Tag Archives: Bridges
Twin Cities, MN
I had a few spare weeks recently, and decided to go on a cross-country trek to visit some friends. I also took the opportunity to take in some civil engineering landmarks along the way. First stop was Minneapolis/St. Paul, Minnesota. Had a great time visiting my college buddy Garrett, now a grad student at U of M. We passed by the Civil Engineering building on campus, a building residing almost completely underground. For it’s unique design it was awarded with the Outstanding Civil Engineering Achievement Award by ASCE in 1983.
I visited the new 1-35W Mississippi River Bridge, the replacement bridge on the site of the disastrous 2007 bridge collapse. Improper design as well as large loads from construction equipment and extra layers of pavement caused the original bridge to collapse. Nearby, I walked across the Stone Arch Bridge of Minneapolis, overlooking the only waterfall on the Mississippi river. Built in 1883 and named a Historic Civil Engineering Landmark, the bridge served as a railway bridge but now serves as a pedestrian and bicycle path across the Mississippi. In the area are many parks that serve the historic district and showcase the history of the water-powered mills that put the Twin Cities on the map.
It’s always exciting to see public transportation improvement projects, and it was neat to see the construction of new light rail stations by the local Metro Transit in St. Paul. We also visited the Town Hall Brewery and attended the Beer Dabbler Winter Carnival 2012.
Next stop was Colorado. Not too many civil engineering landmarks on this leg of the trip. Instead, I had the wonderful opportunity to have some family in the area expose me to some really neat experiences. I went ice-fishing, fed buffalo, visited Odell Brewing, and sat in on a volunteer-firefighting training seminar. For those most interested in the sciences, here’s a nerdy exposition: you can calculate the thickness of clear ice h (inches) that can withstand failure from a load of p (tons) with the following formula: h = 4√p
There’s all sorts of other factors you can throw in for safety, and if you plan on driving out on the ice, you should probably give these a good read:
Some more neat information:
Los Angeles, CA
My last stop was LA, visiting another NC State friend and former roommate, Joe. Much warmer than the previous stops, I enjoyed the beautiful sunny weather of Pasadena. I visited Venice Beach, the infamous Hollywood sign, Griffith Park Observatory, El Pueblo, Hollywood Boulevard, La Brea Tarpits, IO West Improv Club, In-N-Out Burger, and Point Fermin Lighthouse.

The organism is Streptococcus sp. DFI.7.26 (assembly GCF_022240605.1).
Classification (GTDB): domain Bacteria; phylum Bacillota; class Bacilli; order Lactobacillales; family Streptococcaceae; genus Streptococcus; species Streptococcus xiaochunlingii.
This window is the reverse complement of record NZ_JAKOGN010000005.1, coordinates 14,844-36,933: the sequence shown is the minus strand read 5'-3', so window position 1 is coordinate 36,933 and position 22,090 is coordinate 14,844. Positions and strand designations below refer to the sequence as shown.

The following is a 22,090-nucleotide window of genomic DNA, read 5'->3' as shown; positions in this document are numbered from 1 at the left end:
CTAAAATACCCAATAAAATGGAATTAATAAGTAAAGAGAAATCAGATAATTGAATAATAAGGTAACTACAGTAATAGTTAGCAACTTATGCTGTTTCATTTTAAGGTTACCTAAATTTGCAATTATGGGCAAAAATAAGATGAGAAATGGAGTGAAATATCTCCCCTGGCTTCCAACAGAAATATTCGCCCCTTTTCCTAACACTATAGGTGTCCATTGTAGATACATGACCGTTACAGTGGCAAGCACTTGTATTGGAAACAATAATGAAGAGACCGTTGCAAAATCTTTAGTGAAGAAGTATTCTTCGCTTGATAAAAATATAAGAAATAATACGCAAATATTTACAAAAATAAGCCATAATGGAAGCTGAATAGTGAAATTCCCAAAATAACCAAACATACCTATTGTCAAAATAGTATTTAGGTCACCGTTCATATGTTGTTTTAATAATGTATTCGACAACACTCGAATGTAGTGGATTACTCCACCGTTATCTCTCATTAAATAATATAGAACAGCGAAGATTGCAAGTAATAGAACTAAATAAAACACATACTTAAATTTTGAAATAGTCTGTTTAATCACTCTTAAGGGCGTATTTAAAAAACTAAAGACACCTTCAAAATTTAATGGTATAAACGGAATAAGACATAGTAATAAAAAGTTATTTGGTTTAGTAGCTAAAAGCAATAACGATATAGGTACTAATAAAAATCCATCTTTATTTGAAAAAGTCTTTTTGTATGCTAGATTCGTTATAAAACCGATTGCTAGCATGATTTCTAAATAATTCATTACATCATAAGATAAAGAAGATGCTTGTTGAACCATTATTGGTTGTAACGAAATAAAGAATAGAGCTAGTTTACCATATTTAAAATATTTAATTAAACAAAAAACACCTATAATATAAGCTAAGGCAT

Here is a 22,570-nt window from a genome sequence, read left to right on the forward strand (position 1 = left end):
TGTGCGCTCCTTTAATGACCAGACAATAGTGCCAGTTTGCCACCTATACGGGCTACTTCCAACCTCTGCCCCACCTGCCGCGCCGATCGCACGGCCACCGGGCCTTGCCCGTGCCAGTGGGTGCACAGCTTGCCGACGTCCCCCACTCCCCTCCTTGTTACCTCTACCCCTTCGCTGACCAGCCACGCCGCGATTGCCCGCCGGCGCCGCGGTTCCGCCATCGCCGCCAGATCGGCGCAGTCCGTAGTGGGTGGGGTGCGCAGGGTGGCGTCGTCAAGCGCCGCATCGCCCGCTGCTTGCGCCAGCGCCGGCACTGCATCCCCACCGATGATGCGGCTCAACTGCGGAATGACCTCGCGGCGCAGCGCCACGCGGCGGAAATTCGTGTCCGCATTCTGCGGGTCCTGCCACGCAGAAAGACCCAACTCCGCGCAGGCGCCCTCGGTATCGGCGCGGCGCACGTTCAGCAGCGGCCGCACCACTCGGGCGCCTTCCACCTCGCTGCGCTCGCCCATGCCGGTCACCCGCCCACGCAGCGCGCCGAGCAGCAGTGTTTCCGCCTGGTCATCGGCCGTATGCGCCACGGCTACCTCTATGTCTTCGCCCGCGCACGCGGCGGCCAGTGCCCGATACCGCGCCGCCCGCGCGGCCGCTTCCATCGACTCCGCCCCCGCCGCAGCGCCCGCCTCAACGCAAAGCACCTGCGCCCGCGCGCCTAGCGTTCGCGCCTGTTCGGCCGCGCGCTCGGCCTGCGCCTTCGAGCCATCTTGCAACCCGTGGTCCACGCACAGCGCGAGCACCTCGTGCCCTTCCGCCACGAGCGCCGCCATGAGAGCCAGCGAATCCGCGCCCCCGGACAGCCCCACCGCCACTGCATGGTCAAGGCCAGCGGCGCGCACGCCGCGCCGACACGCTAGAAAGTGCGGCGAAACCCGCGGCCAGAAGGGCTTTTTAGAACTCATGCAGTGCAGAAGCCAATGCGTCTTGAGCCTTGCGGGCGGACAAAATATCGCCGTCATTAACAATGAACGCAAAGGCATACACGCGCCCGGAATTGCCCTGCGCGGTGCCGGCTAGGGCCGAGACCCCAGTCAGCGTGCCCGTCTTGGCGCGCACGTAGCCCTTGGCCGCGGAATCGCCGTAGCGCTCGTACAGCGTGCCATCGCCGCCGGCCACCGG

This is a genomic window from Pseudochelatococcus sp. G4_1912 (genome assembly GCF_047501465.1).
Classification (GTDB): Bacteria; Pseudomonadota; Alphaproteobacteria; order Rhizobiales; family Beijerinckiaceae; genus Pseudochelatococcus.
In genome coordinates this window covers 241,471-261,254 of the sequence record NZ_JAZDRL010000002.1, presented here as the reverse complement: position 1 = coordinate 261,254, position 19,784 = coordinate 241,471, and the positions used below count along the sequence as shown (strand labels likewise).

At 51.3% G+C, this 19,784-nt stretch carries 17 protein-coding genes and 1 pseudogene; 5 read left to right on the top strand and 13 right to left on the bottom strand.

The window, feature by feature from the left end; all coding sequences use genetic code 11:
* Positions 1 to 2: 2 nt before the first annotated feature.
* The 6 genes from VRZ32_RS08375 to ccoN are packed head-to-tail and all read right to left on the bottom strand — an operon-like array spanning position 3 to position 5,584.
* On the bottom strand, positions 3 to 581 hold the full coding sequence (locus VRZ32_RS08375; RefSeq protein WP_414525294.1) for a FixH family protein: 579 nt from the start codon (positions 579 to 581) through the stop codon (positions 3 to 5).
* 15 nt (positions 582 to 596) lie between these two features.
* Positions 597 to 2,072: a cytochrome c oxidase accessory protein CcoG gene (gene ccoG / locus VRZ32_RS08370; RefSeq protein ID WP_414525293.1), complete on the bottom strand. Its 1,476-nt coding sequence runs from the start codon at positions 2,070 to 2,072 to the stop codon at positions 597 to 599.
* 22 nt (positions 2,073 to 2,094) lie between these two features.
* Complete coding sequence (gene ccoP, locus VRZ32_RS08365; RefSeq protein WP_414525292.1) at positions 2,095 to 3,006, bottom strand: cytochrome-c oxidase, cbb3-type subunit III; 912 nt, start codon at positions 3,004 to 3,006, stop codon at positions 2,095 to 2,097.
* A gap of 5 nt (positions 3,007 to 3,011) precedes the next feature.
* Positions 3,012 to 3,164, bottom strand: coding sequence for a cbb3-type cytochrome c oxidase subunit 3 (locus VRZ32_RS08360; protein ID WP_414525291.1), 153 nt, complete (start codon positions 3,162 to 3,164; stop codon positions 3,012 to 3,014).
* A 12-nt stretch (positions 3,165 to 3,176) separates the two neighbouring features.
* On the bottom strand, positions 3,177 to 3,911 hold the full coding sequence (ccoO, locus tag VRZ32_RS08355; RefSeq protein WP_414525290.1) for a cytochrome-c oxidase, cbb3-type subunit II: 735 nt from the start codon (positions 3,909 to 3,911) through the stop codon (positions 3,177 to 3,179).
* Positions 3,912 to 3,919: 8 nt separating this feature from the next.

Of course, my visit to the locale wouldn’t do my “engineering” trek justice if I didn’t review local transportation resources. I rode both the Metro Bus and the Metro Rail, visited Union Station, and found it all to be exceptional for my use as a tourist. Joe commutes to and from work daily via Metro Rail and bicycle (which he can bring on the train) and finds them more than adequate. I was impressed with the timeliness, cleanliness, and usefulness. I only wish we had this kind of rail in Raleigh.
I also noticed the use of ramp meters both here and in Twin Cities. These are not a congestion tool we currently use in North Carolina, so I sent a quick email to Dr. Hummer, professor at NC State, with some questions on use cases and statistics. He responded rather quickly and gave me great information on the topic. They can keep the mainline traffic moving better than Level of Service “F”, preventing a 100-300 vehicles per hour per lane drop in capacity. They break up “platoons” of cars, and can decrease travel time up to 10%. In North Carolina, it’s been easier to add conventional capacity in the past, but NCDOT may need to look at ramp meters more closely for use on I-77 in Charlotte and areas around RTP.
All in all, the trip was very rewarding, and I can’t wait for the next opportunity to do a similar trip in the future. Special thanks to family and friends for taking time to spend with me and making my trip possible!
With the technology we’ve had up to today, it’s been very difficult to account for the weathering of our bridges, buildings, and other structures. State Departments of Transportation spend millions of dollars every year in testing, but current methods include many assumptions and are not always accurate. Thus accidents happen like the collapse of the Minneapolis I-35 Bridge that crosses the Mississippi.
New sensors to monitor performance are starting to become more common, but they only help if the sensor is placed at the source of a potential problem. I remember when I was working at the Constructed Facilities Laboratory at NC State, we would place sensors on key areas of beams and columns and test them for failure. Fortunately, we knew where each column and beam would fail, but bridge-systems are slightly more complicated.
New funding from the National Institute of Standards and Technology and the Michigan DOT is being spent on next-generation monitoring systems like “skins”. These skins can be painted on or exist in a layer of concrete. New wireless technology will help bring the cost of these systems down significantly, and wireless sensors have performed well in the East. You can read the full article that goes further in depth at Scientific American.